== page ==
Can you remember the smell of your grandmother’s kitchen? The touch of your grandfather’s gentle hand on top of your head? Their smiles? These memories last a lifetime and can become an important building block in a child’s self-esteem.
I was very fortunate to spent time with both of my grandmothers, and our conversations and activities were amazingly different, yet equally important. In my primary years, my maternal grandmother taught me to add bacon grease to gingerbread cookies, to play a mean game of dominoes, to recycle and reuse. In my early adult years, my paternal grandmother taught me like dry white wine, to savor the moment, to appreciate a good pair of shoes.
I think about their love and their lessons daily as we build and nurture our relationships with our own grandchildren.
Five ideas and activities
- When the grandchildren are visiting, we attempt to quiet what we are doing and focus on them. (be present, ask their ideas and opinions, and listen.)
- We play age-appropriate family games regularly when they are here. We model the fun we can have in friendly competition. We put away our phones and technology and enjoy the time together.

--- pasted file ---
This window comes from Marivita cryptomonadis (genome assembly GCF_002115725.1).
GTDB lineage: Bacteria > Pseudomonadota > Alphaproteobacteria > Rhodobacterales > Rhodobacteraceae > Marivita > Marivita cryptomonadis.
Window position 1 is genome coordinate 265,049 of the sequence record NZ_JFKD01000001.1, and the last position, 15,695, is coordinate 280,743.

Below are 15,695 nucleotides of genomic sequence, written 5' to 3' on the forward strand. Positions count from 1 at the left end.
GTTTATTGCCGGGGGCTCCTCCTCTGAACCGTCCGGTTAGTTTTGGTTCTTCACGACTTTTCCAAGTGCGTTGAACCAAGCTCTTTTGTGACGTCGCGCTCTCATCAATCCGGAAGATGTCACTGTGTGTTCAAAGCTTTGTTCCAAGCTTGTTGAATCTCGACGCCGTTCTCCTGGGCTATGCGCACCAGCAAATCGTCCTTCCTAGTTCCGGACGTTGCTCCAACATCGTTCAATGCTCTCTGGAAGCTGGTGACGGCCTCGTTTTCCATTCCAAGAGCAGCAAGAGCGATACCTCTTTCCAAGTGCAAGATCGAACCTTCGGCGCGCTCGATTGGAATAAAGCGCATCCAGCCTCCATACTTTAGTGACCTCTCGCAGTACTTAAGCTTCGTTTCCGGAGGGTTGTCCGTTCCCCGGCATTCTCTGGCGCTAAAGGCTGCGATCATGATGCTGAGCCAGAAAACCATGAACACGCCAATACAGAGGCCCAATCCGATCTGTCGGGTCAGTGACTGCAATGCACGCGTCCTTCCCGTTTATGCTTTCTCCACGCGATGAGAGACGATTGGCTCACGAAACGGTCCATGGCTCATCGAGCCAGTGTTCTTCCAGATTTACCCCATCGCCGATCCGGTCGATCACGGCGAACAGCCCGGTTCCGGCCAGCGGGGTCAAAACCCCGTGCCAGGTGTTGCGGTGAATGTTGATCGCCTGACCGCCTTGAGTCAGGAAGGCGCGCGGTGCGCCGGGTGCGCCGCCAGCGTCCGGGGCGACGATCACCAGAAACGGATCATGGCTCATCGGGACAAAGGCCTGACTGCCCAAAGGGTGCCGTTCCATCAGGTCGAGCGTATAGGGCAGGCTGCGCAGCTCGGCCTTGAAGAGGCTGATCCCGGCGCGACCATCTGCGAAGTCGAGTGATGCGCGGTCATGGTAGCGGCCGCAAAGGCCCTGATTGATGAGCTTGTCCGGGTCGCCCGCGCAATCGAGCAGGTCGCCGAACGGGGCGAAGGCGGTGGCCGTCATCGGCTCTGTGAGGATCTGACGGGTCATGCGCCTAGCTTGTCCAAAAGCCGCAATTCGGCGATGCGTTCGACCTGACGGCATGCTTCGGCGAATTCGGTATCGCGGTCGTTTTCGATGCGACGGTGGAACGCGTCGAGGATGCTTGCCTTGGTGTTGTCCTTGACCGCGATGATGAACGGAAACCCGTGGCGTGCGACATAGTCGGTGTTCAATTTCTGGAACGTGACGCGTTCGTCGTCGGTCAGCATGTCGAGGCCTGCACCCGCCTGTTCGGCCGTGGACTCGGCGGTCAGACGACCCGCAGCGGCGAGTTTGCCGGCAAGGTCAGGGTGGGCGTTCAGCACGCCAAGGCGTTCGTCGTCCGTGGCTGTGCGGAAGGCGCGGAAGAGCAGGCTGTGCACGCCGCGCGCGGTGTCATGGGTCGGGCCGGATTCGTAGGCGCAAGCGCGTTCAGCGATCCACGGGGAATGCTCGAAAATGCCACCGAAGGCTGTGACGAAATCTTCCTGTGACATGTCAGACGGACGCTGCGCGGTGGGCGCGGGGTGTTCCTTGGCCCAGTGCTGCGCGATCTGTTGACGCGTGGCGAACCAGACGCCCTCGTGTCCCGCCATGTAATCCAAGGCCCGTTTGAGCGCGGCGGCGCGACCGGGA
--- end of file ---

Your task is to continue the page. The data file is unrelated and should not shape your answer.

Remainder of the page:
- Sometimes we teach them a special skill or create something together.
- We often plan and fix a special meal with input and help from our grandchildren. (What they request is amazingly easy: hot dogs and beans, spaghetti and noodles, oatmeal)
- We try to include them in doing something nice for someone else. We share our feelings about how good it feels to help others.
Remember that simple is okay, activities and time together doesn’t have to be expensive.
And be sure to take some pictures!!
It’s a Fine Life.
Here is a themed Monopoly Game. If you click it, you will go to Amazon and see other options.
As an Amazon Associate, I earn from qualifying purchases.